The question of what constitutes “Americanness” in art has long interested me. It’s a somewhat self-serving interest, of course, since I’m an American composer. But it’s useful to think about. It was little more than 100 years ago that composers started writing music that sounded “American,” transcending the Eurocentric pastiches of earlier efforts. It’s a recent enough occurrence that one can still imagine different paths composers could’ve taken, could still take. In this spirit, Upstate Obscura is a kind of thought experiment set in the primordial ooze of the 19th century, when American artists mostly looked to replicate European models.
John Vanderlyn was one such artist—an ambitious painter from Kingston, New York, who spent years studying in Paris. Upon his return, he formed a grand (and misguided) plan to paint a gigantic panoramic scene of the palace and gardens of Versailles, and to exhibit the 360-degree work inside a rotunda of his own construction, in the hope of securing his reputation and fortune. But Americans had little interest in paying to see a replica of a fancy French palace; the work was simultaneously too realistic and too abstract to cause anything but befuddlement among the Kingstonians of its day. The panorama was a financial failure and faded into obscurity until the 1950s, when the Metropolitan Museum built a passageway in the American Wing to display it.
I stumbled on it there a few years ago (if one can speak of “stumbling” on a thing so massive). I was taken aback by its sheer scale, and also by the tricky way it uses perspective to convey even greater scale. But the overall effect of the painting is ambiguous; it’s hyper-detailed, yet curiously abstract; perfectly utopian, but with a sombre, melancholy cast. The light in the painting is a flat upstate New York light, and the viewer feels alone in it, ignored by the well-dressed spectators milling about. In taking on a quintessentially French subject, Vanderlyn somehow came up with something that feels American; it seems to regard Versailles at a bemused distance, with that characteristically American distrust of anything unnecessarily fanciful. As a New Englander who has never been to Versailles (Vanderlyn’s intended audience, after all), I identified with this out-of-placeness.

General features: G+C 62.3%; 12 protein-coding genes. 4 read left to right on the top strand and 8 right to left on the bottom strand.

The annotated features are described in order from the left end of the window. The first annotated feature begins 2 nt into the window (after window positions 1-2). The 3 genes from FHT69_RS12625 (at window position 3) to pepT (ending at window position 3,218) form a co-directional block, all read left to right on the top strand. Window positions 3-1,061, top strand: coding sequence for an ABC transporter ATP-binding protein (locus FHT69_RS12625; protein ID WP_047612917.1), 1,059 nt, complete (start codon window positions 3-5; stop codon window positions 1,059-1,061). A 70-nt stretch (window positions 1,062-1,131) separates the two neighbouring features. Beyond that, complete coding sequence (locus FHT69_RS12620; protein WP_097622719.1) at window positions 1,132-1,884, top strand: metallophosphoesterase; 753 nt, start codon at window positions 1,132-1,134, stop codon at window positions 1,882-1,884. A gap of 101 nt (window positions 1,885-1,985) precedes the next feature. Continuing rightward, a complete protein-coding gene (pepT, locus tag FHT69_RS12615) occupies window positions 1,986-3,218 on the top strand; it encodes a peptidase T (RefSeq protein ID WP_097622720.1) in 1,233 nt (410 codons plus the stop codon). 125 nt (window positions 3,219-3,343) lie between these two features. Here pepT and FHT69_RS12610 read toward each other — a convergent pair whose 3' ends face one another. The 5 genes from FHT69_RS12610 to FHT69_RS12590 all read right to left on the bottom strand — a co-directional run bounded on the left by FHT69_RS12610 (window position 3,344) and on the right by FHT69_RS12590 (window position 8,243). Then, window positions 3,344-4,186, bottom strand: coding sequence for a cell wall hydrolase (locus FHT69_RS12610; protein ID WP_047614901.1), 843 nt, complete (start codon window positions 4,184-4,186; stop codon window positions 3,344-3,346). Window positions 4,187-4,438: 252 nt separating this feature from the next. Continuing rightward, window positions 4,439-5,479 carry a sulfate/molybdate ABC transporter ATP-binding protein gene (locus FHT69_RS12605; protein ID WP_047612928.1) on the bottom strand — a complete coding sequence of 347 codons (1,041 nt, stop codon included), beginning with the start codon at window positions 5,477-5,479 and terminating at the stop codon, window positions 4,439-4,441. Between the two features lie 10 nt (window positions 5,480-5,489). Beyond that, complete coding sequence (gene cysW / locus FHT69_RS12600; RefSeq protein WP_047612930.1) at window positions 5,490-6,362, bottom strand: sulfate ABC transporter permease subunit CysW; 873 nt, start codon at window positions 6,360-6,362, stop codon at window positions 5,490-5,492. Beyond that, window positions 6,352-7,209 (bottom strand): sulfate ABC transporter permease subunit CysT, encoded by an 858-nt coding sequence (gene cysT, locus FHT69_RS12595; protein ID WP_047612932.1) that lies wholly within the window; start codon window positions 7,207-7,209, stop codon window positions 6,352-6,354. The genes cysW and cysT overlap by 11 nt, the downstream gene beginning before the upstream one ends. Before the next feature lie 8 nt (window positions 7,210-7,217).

It was that uncanny sense of contradiction and tension in the painting that started me thinking about it as the subject for a piece of music. My plan was to start with fragments of musical ornament from the French Baroque tradition—like loose chunks of masonry—and stretch them out until they no longer felt like ornaments. All the melodic material in Upstate Obscura is generated this way. Each movement takes those stretched-out fragments and points them in different directions; I wanted to use register, and transitions between registers, as a way to translate the forced perspective of the panorama into a sonic illusion of physical space. The solo cello moves through these registers, just as a viewer might explore a virtual world—at times wandering, at times with purpose.
The first movement, “Valley of strange shapes,” finds the soloist moving slowly down a grand, sweeping staircase, past stylized musical objects played by the orchestra. The second finds the same protagonist lost in a topiary maze, or hall of mirrors; the music keeps restarting, turning back on itself, refracting into smaller reflections. “Vanishing Point,” an extended coda, turns its gaze upwards, towards an indistinct horizon.
Upstate Obscura score, print edition
Upstate Obscura score, PDF edition
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